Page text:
Expert C Programming: Deep C Secrets by Peter van der Linden

Posted on May 15, 2016 by Tommy McGuire
Labels: c, books

How did I miss this book?

That's a rhetorical question. I know how I missed it. It came out in the early to mid '90s, amidst a flock of other books with titles including "expert", "deep", and "secrets". All of those other books were crap. So I remember seeing it and thinking, "Expert? Secrets? Yeah, right."

It turns out, I shouldn't have done that.

Peter van der Linden wrote a very good book about the parts of the C ecosystem that are very, very important, if you need to do something more than a quick tutorial about C programming. That includes:

Warning

Do not unscrew the cover of this book---there are no user-servicable parts inside.

Now, I do have to say that I'm familiar with most of this stuff. I should be; C is my native language. Or, at least, I was familiar with it at some point in the past. These days, I feel lucky to be familiar with the bottom of my cereal bowl. But if I wasn't, Expert C Programming would be a delightful introduction to them. It's well written, with an excellent sense of humor. (Editor's note: that might be humor, and it might be the strange, cackling insanity that comes from knowing too much about C. It is difficult to say. Either way, it's all good.) As it is, I have found the book to be a very engaging read.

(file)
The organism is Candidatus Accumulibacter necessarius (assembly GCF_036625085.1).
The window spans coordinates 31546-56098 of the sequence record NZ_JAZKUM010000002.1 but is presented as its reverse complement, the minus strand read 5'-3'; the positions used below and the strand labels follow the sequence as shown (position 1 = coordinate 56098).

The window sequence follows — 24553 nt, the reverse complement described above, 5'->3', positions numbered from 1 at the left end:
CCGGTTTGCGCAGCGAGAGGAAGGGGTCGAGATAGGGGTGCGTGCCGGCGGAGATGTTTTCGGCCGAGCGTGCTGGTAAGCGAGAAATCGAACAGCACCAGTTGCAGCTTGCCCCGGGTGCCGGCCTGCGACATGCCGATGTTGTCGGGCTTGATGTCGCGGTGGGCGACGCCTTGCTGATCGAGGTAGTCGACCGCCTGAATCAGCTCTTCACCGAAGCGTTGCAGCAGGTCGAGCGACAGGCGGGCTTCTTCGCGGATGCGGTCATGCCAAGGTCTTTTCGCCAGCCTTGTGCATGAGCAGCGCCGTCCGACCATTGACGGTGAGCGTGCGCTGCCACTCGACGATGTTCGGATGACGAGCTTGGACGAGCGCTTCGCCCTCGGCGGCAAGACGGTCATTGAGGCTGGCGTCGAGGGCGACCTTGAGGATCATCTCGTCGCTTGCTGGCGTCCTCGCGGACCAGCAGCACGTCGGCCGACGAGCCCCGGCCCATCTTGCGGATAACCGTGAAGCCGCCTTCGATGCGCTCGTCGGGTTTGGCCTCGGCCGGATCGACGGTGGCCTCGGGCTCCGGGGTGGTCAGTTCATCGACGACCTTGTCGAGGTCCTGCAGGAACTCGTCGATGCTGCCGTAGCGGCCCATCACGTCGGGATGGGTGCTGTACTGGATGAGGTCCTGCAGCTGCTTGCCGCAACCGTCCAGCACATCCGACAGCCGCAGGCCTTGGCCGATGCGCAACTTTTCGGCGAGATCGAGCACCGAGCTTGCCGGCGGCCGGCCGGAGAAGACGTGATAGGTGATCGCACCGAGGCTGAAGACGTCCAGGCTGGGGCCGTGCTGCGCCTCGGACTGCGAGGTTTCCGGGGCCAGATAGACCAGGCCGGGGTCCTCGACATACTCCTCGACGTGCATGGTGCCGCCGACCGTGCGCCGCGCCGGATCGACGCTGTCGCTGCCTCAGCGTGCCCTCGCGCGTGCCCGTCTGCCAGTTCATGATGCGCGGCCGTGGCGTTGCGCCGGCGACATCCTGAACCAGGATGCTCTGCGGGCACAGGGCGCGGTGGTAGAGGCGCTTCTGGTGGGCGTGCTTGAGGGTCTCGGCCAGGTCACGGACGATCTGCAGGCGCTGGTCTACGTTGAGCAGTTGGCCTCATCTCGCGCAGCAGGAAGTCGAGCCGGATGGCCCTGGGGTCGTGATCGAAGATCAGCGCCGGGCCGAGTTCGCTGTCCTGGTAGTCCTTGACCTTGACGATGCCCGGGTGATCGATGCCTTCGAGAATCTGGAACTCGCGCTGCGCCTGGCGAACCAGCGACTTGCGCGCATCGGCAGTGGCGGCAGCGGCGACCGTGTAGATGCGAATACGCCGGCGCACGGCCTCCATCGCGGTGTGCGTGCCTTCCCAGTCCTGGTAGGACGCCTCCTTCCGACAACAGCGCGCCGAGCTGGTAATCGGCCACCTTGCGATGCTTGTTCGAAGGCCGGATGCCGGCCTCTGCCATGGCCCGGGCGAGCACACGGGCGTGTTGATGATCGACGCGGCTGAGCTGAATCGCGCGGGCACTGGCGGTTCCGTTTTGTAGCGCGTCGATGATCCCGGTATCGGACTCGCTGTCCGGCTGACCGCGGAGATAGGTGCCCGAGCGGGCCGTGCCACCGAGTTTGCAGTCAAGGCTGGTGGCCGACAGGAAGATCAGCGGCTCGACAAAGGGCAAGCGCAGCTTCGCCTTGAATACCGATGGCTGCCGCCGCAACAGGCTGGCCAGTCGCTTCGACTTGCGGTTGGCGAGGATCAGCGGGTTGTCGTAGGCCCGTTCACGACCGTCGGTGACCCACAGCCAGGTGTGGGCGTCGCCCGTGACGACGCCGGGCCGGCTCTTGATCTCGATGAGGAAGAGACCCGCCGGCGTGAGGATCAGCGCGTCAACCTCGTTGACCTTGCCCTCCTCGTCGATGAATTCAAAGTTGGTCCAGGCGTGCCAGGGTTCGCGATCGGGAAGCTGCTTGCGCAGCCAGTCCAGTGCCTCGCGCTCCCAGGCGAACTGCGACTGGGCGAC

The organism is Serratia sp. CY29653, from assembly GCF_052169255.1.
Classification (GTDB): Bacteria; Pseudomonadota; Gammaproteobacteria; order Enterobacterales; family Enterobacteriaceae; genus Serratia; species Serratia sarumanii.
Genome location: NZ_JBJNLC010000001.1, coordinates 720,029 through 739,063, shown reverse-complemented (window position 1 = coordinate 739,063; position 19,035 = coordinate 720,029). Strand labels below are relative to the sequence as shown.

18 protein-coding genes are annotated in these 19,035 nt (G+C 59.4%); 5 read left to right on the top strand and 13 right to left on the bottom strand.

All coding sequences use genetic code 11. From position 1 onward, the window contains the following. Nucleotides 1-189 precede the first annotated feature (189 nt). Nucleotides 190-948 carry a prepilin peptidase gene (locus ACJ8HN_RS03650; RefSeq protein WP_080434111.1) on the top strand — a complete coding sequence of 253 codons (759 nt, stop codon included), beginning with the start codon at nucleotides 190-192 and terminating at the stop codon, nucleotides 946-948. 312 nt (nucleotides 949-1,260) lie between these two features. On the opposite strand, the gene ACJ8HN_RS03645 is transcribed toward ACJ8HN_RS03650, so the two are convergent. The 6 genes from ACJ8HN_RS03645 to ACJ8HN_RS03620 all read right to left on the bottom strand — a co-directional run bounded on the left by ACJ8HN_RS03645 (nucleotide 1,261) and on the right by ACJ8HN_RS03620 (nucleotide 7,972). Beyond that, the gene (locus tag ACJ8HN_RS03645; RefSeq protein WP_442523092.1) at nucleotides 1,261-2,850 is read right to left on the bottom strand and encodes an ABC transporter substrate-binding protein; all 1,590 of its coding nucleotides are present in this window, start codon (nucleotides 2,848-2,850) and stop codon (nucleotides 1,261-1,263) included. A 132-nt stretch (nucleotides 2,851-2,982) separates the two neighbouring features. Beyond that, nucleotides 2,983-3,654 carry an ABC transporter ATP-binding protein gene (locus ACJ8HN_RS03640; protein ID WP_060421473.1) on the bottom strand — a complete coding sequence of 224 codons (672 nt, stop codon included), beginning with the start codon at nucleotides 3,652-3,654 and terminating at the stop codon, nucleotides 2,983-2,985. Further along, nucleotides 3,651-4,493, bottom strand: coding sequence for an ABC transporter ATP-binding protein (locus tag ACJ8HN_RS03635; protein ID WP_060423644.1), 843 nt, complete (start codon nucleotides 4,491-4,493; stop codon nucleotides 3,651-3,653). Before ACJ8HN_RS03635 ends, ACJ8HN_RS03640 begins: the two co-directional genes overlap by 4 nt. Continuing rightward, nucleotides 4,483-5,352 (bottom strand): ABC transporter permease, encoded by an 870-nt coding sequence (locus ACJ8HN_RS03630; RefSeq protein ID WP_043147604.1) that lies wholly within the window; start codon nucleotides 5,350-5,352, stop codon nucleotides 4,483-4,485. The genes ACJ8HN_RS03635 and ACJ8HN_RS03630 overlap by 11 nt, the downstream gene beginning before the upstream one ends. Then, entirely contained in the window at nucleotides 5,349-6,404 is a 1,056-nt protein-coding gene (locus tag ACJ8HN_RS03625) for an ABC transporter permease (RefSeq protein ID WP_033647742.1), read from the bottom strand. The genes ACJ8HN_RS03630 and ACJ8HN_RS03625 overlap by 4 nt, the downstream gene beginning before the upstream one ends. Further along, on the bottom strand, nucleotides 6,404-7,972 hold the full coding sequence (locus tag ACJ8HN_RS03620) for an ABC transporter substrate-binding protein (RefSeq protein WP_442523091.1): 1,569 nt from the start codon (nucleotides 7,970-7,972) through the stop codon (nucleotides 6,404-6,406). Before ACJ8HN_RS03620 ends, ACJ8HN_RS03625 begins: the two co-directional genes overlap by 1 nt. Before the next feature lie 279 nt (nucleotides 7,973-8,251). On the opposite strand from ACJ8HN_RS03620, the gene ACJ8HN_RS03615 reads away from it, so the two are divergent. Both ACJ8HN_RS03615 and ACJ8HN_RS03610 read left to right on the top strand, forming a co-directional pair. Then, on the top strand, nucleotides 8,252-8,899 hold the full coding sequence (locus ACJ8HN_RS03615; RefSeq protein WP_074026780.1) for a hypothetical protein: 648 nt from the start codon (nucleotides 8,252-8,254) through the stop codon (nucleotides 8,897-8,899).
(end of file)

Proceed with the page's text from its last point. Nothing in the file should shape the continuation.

To conclude, here is an example:

Another problem [with linking] occurs if you mention the static libraries before your own code. There won't be any undefined symbols yet, so nothing will be extracted [no code from the library will be included in your program]. Then, when your object file is processed by the linker, all its library references will be unfulfilled! Although the convention hass been the same since UNIX started, many people find it unexpected; very few commands demand their arguments in a particular order, and those that do usually complain about it directly if you get it wrong. All novices have trouble with this aspect of linking until the concept is explained. Then they just have trouble with the concept itself.

One final advantage: the book has a coelacanth on the cover.

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